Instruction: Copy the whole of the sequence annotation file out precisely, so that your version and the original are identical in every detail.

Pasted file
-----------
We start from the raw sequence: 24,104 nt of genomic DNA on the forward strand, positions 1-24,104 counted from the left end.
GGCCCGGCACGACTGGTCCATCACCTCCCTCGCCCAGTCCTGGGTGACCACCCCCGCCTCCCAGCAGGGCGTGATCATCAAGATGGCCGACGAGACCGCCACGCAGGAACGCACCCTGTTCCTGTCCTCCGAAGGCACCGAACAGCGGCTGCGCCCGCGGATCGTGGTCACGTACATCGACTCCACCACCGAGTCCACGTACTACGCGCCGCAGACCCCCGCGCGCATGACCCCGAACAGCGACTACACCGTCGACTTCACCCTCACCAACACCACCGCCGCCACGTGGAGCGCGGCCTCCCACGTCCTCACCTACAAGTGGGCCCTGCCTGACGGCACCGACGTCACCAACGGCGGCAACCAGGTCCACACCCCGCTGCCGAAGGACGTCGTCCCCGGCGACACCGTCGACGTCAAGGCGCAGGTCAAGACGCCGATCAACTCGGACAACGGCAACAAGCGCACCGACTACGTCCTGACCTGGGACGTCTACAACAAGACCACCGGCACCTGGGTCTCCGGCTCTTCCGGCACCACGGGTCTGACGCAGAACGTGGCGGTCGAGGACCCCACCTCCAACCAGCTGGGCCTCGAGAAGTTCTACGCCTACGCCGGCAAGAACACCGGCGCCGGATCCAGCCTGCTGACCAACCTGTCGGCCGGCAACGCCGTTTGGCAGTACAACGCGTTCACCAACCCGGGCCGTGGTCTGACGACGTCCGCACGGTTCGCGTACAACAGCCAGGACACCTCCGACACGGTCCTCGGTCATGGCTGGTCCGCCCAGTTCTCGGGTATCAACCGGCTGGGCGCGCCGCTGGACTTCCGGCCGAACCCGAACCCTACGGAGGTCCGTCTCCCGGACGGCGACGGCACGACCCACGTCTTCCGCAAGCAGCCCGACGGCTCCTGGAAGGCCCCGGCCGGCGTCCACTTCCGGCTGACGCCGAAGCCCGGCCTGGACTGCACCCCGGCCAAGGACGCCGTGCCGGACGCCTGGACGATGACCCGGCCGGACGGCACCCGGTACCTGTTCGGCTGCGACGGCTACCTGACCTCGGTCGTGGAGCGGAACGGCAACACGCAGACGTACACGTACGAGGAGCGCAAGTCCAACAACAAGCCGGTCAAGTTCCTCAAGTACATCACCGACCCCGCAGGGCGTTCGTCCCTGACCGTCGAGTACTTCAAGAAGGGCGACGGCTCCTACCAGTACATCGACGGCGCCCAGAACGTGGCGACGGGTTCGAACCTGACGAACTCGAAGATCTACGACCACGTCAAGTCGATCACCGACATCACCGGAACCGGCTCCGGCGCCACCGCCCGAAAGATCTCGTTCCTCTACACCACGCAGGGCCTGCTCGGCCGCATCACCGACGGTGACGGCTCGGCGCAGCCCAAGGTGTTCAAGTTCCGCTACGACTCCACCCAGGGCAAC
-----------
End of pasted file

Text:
We start from the raw sequence: 24,104 nt of genomic DNA on the forward strand, positions 1-24,104 counted from the left end.
GGCCCGGCACGACTGGTCCATCACCTCCCTCGCCCAGTCCTGGGTGACCACCCCCGCCTCCCAGCAGGGCGTGATCATCAAGATGGCCGACGAGACCGCCACGCAGGAACGCACCCTGTTCCTGTCCTCCGAAGGCACCGAACAGCGGCTGCGCCCGCGGATCGTGGTCACGTACATCGACTCCACCACCGAGTCCACGTACTACGCGCCGCAGACCCCCGCGCGCATGACCCCGAACAGCGACTACACCGTCGACTTCACCCTCACCAACACCACCGCCGCCACGTGGAGCGCGGCCTCCCACGTCCTCACCTACAAGTGGGCCCTGCCTGACGGCACCGACGTCACCAACGGCGGCAACCAGGTCCACACCCCGCTGCCGAAGGACGTCGTCCCCGGCGACACCGTCGACGTCAAGGCGCAGGTCAAGACGCCGATCAACTCGGACAACGGCAACAAGCGCACCGACTACGTCCTGACCTGGGACGTCTACAACAAGACCACCGGCACCTGGGTCTCCGGCTCTTCCGGCACCACGGGTCTGACGCAGAACGTGGCGGTCGAGGACCCCACCTCCAACCAGCTGGGCCTCGAGAAGTTCTACGCCTACGCCGGCAAGAACACCGGCGCCGGATCCAGCCTGCTGACCAACCTGTCGGCCGGCAACGCCGTTTGGCAGTACAACGCGTTCACCAACCCGGGCCGTGGTCTGACGACGTCCGCACGGTTCGCGTACAACAGCCAGGACACCTCCGACACGGTCCTCGGTCATGGCTGGTCCGCCCAGTTCTCGGGTATCAACCGGCTGGGCGCGCCGCTGGACTTCCGGCCGAACCCGAACCCTACGGAGGTCCGTCTCCCGGACGGCGACGGCACGACCCACGTCTTCCGCAAGCAGCCCGACGGCTCCTGGAAGGCCCCGGCCGGCGTCCACTTCCGGCTGACGCCGAAGCCCGGCCTGGACTGCACCCCGGCCAAGGACGCCGTGCCGGACGCCTGGACGATGACCCGGCCGGACGGCACCCGGTACCTGTTCGGCTGCGACGGCTACCTGACCTCGGTCGTGGAGCGGAACGGCAACACGCAGACGTACACGTACGAGGAGCGCAAGTCCAACAACAAGCCGGTCAAGTTCCTCAAGTACATCACCGACCCCGCAGGGCGTTCGTCCCTGACCGTCGAGTACTTCAAGAAGGGCGACGGCTCCTACCAGTACATCGACGGCGCCCAGAACGTGGCGACGGGTTCGAACCTGACGAACTCGAAGATCTACGACCACGTCAAGTCGATCACCGACATCACCGGAACCGGCTCCGGCGCCACCGCCCGAAAGATCTCGTTCCTCTACACCACGCAGGGCCTGCTCGGCCGCATCACCGACGGTGACGGCTCGGCGCAGCCCAAGGTGTTCAAGTTCCGCTACGACTCCACCCAGGGCAAC